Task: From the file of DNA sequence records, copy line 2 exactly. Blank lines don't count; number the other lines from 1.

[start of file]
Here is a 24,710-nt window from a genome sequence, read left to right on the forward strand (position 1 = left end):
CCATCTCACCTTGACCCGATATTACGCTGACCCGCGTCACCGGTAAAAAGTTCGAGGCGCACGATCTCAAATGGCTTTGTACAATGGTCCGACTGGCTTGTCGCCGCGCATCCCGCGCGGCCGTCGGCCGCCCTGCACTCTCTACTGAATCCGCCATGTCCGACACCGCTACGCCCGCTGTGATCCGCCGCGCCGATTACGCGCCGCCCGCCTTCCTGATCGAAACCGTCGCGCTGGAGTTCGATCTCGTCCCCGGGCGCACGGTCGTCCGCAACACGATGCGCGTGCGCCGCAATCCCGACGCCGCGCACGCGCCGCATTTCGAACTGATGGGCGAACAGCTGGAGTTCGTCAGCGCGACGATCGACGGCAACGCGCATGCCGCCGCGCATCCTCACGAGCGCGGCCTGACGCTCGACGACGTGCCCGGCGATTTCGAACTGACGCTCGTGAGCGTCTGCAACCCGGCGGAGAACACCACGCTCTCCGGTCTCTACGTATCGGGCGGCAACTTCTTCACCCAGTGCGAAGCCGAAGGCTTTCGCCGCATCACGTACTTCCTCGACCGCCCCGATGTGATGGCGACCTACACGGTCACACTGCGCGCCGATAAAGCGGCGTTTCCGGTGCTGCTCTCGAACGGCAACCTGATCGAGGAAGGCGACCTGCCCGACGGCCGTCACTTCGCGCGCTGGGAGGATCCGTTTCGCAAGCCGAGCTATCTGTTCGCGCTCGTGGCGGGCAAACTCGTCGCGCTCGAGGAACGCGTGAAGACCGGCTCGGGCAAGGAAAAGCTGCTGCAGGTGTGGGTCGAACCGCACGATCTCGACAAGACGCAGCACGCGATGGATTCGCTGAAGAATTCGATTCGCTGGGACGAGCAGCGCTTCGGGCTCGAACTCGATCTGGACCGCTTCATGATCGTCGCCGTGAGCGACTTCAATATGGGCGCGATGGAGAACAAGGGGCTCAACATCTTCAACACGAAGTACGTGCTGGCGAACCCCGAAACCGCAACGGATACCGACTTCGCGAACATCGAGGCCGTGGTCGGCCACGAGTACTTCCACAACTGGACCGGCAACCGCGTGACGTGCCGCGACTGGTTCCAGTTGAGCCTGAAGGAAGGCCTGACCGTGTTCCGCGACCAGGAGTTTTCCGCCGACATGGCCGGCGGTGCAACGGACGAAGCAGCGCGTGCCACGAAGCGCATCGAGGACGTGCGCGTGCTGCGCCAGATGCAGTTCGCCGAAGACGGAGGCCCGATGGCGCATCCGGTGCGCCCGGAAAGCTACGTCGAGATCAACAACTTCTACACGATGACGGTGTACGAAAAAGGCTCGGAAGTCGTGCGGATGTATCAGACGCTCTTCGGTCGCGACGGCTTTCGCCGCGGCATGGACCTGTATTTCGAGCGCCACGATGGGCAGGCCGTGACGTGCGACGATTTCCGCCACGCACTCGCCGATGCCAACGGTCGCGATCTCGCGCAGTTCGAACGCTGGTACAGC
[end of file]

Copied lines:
CCATCTCACCTTGACCCGATATTACGCTGACCCGCGTCACCGGTAAAAAGTTCGAGGCGCACGATCTCAAATGGCTTTGTACAATGGTCCGACTGGCTTGTCGCCGCGCATCCCGCGCGGCCGTCGGCCGCCCTGCACTCTCTACTGAATCCGCCATGTCCGACACCGCTACGCCCGCTGTGATCCGCCGCGCCGATTACGCGCCGCCCGCCTTCCTGATCGAAACCGTCGCGCTGGAGTTCGATCTCGTCCCCGGGCGCACGGTCGTCCGCAACACGATGCGCGTGCGCCGCAATCCCGACGCCGCGCACGCGCCGCATTTCGAACTGATGGGCGAACAGCTGGAGTTCGTCAGCGCGACGATCGACGGCAACGCGCATGCCGCCGCGCATCCTCACGAGCGCGGCCTGACGCTCGACGACGTGCCCGGCGATTTCGAACTGACGCTCGTGAGCGTCTGCAACCCGGCGGAGAACACCACGCTCTCCGGTCTCTACGTATCGGGCGGCAACTTCTTCACCCAGTGCGAAGCCGAAGGCTTTCGCCGCATCACGTACTTCCTCGACCGCCCCGATGTGATGGCGACCTACACGGTCACACTGCGCGCCGATAAAGCGGCGTTTCCGGTGCTGCTCTCGAACGGCAACCTGATCGAGGAAGGCGACCTGCCCGACGGCCGTCACTTCGCGCGCTGGGAGGATCCGTTTCGCAAGCCGAGCTATCTGTTCGCGCTCGTGGCGGGCAAACTCGTCGCGCTCGAGGAACGCGTGAAGACCGGCTCGGGCAAGGAAAAGCTGCTGCAGGTGTGGGTCGAACCGCACGATCTCGACAAGACGCAGCACGCGATGGATTCGCTGAAGAATTCGATTCGCTGGGACGAGCAGCGCTTCGGGCTCGAACTCGATCTGGACCGCTTCATGATCGTCGCCGTGAGCGACTTCAATATGGGCGCGATGGAGAACAAGGGGCTCAACATCTTCAACACGAAGTACGTGCTGGCGAACCCCGAAACCGCAACGGATACCGACTTCGCGAACATCGAGGCCGTGGTCGGCCACGAGTACTTCCACAACTGGACCGGCAACCGCGTGACGTGCCGCGACTGGTTCCAGTTGAGCCTGAAGGAAGGCCTGACCGTGTTCCGCGACCAGGAGTTTTCCGCCGACATGGCCGGCGGTGCAACGGACGAAGCAGCGCGTGCCACGAAGCGCATCGAGGACGTGCGCGTGCTGCGCCAGATGCAGTTCGCCGAAGACGGAGGCCCGATGGCGCATCCGGTGCGCCCGGAAAGCTACGTCGAGATCAACAACTTCTACACGATGACGGTGTACGAAAAAGGCTCGGAAGTCGTGCGGATGTATCAGACGCTCTTCGGTCGCGACGGCTTTCGCCGCGGCATGGACCTGTATTTCGAGCGCCACGATGGGCAGGCCGTGACGTGCGACGATTTCCGCCACGCACTCGCCGATGCCAACGGTCGCGATCTCGCGCAGTTCGAACGCTGGTACAGC